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Game Review: Assassin’s Creed 3

November 1, 2012 by
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It’s safe to say Ezio Auditore is one of the most badass protagonists in video game history, but like his appearance in Assassin’s Creed: Revelations, the character itself was becoming old and worn out. Assassin’s Creed 3 offers its audience a new era, a new location, a new Assassin, and a brand new reason to fall in love all over again.

As we continue to jump through history with about as much consistency as my ability to construct analogies, Assassin’s Creed 3 lands itself in the heart of Colonial America shortly before the liberation. You will play as Desmond, Connor and his father Haytham during the single player campaign which offers great insight into the main protagonist. The campaign is longer than previous but with a much more mature angle on storytelling it is by no means a hard task to complete as you are whisked from one jaw dropping moment to another.

Because of the quality of the story within the Animus I often found myself rushing through Desmond’s sequences to get back to Connor on the Frontier – that isn’t to say the modern day story is bad, but it by no means meets the intensity of the American Revolution either. The multiplayer too fits nicely into the new setting, with Assassin’s Creed 3 continuing to offer a unique online experience with advanced performance tracking and Wolfpack, the new team-based game mode. The now prominent aspect of the Assassin’s Creed series has been expertly crafted in this latest installment, offering a refreshing change within the sea of gun-toting action that plagues the current generations multiplayer.

The improvement from Assassin’s Creed: Revelations to AC3 is as big, if not bigger than the jump between one and two. Everything about the core gameplay is still here, it’s just better. As the game has been released on Ubisoft’s shiny new AnvilNext engine (eat your heart out Frostbite 2) it appears that the development team decided to go ahead and overhaul the game mechanics as well. The most notable changes to the gameplay are the increased emphasis on stealth – makes sense, considering you’re an Assassin and all; plus a third-person shooter style free aiming mode, given the increased use of guns in the more recent setting. The result is the feeling of playing Assassin’s Creed with the stealth of Splinter Cell along with the shooting mechanics of a Ghost Recon, but it’s presented in such perfect proportion that it doesn’t spoil the gameplay Assassin’s Creed fans know and love; it just makes the experience more awesome… It’s like if Jesus knew karate, imagine that.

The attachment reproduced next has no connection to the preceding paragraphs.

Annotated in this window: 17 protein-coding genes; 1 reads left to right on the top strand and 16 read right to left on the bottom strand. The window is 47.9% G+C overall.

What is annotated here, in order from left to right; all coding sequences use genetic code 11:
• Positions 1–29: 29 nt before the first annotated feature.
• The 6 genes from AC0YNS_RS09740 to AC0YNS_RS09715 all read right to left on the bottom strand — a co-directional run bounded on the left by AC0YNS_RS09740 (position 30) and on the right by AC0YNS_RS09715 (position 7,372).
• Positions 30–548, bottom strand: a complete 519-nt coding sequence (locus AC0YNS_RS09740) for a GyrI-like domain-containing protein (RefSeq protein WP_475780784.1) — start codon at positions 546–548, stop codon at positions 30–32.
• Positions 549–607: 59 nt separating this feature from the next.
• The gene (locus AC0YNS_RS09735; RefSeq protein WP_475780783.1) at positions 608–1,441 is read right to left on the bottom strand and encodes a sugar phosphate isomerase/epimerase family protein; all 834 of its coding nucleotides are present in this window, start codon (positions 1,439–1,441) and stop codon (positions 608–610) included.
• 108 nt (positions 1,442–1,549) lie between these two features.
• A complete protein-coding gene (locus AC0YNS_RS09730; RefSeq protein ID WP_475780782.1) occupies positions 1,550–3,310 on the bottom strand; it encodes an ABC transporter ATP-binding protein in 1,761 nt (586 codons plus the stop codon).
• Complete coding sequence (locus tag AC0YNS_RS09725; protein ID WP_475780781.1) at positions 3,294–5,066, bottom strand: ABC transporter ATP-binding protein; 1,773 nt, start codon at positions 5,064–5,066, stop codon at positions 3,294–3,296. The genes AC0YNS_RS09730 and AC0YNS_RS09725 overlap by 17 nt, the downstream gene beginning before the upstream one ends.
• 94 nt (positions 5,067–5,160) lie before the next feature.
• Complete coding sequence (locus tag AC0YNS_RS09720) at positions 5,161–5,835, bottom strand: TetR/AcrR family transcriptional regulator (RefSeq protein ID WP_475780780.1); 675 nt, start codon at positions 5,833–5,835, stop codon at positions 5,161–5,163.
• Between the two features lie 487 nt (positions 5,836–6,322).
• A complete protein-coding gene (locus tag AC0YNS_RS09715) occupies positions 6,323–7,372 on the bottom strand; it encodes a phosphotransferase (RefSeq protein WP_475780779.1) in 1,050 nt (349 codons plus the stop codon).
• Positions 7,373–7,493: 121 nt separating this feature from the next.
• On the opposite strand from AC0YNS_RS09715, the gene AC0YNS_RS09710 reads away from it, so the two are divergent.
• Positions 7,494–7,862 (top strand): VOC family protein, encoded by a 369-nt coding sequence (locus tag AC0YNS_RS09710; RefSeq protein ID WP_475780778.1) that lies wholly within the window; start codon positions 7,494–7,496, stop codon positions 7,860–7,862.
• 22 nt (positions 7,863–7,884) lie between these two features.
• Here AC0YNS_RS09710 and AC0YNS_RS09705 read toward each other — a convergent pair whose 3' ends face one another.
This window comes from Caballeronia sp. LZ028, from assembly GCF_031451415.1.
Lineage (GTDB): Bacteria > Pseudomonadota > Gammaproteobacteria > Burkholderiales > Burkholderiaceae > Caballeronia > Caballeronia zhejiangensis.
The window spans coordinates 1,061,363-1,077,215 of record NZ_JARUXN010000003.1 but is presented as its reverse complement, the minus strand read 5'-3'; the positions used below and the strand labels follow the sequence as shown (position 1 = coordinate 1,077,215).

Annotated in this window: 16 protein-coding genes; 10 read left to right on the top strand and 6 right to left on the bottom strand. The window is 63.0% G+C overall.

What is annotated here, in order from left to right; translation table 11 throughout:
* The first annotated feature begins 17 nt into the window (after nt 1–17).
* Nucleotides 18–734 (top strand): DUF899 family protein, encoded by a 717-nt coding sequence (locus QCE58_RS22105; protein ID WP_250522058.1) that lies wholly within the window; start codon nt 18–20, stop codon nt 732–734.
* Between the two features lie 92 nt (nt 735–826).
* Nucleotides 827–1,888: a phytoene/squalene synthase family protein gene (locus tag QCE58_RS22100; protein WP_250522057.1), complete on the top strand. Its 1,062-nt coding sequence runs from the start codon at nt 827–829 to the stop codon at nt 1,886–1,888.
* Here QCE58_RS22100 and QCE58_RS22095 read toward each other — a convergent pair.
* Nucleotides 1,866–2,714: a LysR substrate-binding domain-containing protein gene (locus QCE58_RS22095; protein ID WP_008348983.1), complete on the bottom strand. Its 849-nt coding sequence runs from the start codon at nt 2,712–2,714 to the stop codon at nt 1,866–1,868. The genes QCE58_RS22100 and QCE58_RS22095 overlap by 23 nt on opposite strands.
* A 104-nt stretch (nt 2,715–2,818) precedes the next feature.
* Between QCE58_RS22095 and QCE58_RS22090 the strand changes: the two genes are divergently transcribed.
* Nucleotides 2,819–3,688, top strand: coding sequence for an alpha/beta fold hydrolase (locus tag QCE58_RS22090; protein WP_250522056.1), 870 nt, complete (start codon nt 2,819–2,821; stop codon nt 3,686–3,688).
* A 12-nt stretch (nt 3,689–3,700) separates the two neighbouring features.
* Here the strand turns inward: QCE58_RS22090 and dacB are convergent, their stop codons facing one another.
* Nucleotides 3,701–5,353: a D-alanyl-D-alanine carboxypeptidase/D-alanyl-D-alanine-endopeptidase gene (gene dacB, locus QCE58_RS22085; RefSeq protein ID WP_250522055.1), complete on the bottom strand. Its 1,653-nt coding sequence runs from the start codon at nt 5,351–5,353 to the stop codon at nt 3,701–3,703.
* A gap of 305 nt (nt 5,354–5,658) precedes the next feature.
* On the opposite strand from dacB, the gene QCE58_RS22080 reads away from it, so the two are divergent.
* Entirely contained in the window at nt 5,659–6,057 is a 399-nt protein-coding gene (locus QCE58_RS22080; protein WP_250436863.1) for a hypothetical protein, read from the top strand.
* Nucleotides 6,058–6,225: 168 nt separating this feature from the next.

However the revitalisation doesn’t end there; Assassin’s Creed 3 is hands down the most visually stunning game I’ve ever played. For a game of its size, the attention to detail used through the Frontier is scary. Horse’s muscles flex and protrude from their legs as they carry their rider up a steep hill, branches bend under the weight of Connor as he glides among the treetops; I’ve even seen a character’s pony tail get caught on the felt of a jacket as its owner turned their head – for someone who appreciates the little things in video games, that almost made me cry.

Our protagonist has also been in for a service, Connor has been decked out with over 5,000 new animations, and in fact the game in its entirety does not borrow a single animated step from any of its predecessors. As you play through Connor’s life you will watch him from stumbling through the forest as a boy, arms flailing as he tries to keep is balance, into becoming an agile young man and deadly adult.

Unfortunately though, producing a game of this scale doesn’t come without technical issues. Textures pop in during large panning shots of the area, controls on horseback can be a bit inconsistent and guards occasionally get stuck or their movement pattern breaks. These issues are to be accepted in such a detailed open world game, but when glitches become an added obstacle in order to complete a mission objective it detracts from the immerse nature of the gameplay and can become quite frustrating, but I’m nitpicking.

Overall Assassin’s Creed 3 is an absolutely sublime, awe-inspiring experience from start to finish. Addictive multiplayer will keep the game from leaving your console; but with visuals as stunning as AC3’s, why would you even consider playing anything else? At the point of this review glitches are still a problem, (albeit a minor one) but with issues fixable in a one month patch, Assassin’s Creed 3 is a very serious contender for game of the year.

Score: 9.5/10

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